What the Iran Nuclear Deal Can Teach Us About Business Transactions

In a landmark agreement, Iran and six world powers have reached a deal to lift sanctions that have been in place for 12 years, in exchange for the nation’s agreement to limit its nuclear program. While both supporters and critics alike consider the agreement historic, many argue that the U.S. may not be on the best side of the deal. Here’s our take on what the Iran nuclear deal can teach us from a business perspective.
Robert Gates, former Secretary of Defense for George W. Bush and Barack Obama, made it clear he felt the nuclear agreement left much to be desired from an American position: “We must now face the reality that there are serious consequences to voting down the agreement or pulling out of it,” he said. “I think we swallow hard, acknowledge our negotiators got out-negotiated, and that we have a flawed deal, and make the best of it.”
Let’s hypothetically apply these comments to a business transaction. Does this sound like a deal that you would want to be on the wrong end of? Probably not.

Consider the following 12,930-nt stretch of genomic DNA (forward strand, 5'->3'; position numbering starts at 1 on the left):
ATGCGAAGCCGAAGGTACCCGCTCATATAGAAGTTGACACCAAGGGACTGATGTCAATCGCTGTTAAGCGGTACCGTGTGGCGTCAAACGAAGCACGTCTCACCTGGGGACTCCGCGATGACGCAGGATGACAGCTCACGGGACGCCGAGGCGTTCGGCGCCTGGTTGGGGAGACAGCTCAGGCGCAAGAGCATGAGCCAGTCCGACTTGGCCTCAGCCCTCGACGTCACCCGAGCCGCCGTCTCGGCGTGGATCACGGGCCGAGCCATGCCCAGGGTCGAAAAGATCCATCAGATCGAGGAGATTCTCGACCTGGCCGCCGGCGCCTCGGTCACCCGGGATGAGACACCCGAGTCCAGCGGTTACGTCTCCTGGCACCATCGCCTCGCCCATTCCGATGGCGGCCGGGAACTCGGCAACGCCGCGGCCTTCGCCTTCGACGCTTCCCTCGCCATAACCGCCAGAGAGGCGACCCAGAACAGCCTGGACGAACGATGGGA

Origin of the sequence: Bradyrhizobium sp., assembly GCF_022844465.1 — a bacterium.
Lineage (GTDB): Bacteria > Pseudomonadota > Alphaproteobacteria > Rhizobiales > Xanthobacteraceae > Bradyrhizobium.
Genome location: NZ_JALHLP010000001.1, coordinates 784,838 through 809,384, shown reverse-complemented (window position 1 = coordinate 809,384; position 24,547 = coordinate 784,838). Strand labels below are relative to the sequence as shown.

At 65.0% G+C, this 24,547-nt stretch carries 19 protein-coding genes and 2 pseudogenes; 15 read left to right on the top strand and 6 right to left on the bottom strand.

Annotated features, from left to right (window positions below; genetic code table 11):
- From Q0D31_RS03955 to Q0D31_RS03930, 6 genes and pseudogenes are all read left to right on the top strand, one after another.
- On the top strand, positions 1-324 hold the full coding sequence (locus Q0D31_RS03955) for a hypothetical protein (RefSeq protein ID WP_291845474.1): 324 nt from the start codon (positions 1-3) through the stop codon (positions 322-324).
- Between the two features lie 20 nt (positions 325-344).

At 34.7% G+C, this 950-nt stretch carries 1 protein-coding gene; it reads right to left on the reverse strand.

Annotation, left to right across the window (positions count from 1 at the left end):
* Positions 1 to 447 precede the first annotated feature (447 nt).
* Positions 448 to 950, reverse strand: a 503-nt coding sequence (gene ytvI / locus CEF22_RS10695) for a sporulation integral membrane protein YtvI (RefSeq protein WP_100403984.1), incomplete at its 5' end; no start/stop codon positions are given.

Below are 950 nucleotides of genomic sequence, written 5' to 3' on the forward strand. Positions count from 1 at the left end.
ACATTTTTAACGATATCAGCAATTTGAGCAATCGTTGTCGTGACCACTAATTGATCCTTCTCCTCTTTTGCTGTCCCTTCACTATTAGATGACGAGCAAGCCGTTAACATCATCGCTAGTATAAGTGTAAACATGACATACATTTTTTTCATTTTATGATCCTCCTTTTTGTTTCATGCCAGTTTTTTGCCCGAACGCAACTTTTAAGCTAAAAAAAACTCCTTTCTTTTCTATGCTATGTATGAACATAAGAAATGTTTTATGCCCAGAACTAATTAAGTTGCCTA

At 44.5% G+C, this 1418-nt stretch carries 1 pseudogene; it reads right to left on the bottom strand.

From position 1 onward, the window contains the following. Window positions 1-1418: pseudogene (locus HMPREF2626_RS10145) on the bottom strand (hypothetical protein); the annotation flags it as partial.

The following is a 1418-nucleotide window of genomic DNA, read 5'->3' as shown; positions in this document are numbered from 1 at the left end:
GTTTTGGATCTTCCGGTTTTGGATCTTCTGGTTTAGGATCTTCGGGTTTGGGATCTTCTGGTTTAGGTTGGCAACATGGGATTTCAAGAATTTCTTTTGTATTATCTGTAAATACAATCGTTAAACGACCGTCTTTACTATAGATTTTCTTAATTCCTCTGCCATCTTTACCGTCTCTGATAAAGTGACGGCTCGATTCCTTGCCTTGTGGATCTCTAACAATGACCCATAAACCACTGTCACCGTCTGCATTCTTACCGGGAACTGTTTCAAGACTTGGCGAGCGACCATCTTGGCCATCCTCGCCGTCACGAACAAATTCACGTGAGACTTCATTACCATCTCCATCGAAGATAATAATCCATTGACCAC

While we are not discounting the argument that a deal of this magnitude and historical significance has its own playbook and set of rules, what transpired in the US-Iran negotiations can be illuminating to those involved in any type of business transaction.
Getting a deal done is easy, but getting the right deal done is a challenge.
  • Always keep the original strategy in front. Yes, closing a deal is ultimately a transaction and there are mechanical details that need to be handled. But don’t sacrifice the original strategic intent for expediency in getting the deal done.
  • Don’t “need” the deal. If you are in a negotiation and you give the other party the impression that you must make this deal, you may be at a huge disadvantage at the negotiation table.
  • An agreement is only as good as the parties signing it. Many commentators have pointed out that the key to the Iranian deal is trusting Iran to stick with the deal. As in business, it’s essential to assess levels of trust throughout a negotiation and factor it into the structure of any deal you hammer out.
Only time will tell if this remarkable deal will stick and bring about the benefits hoped for by all the parties concerned, however these insights are worth remembering before you enter into any buy/sell transaction.  Talley and Company has negotiated hundreds of M&A transactions and can help you make the most of a transaction based on your goals and priorities. 
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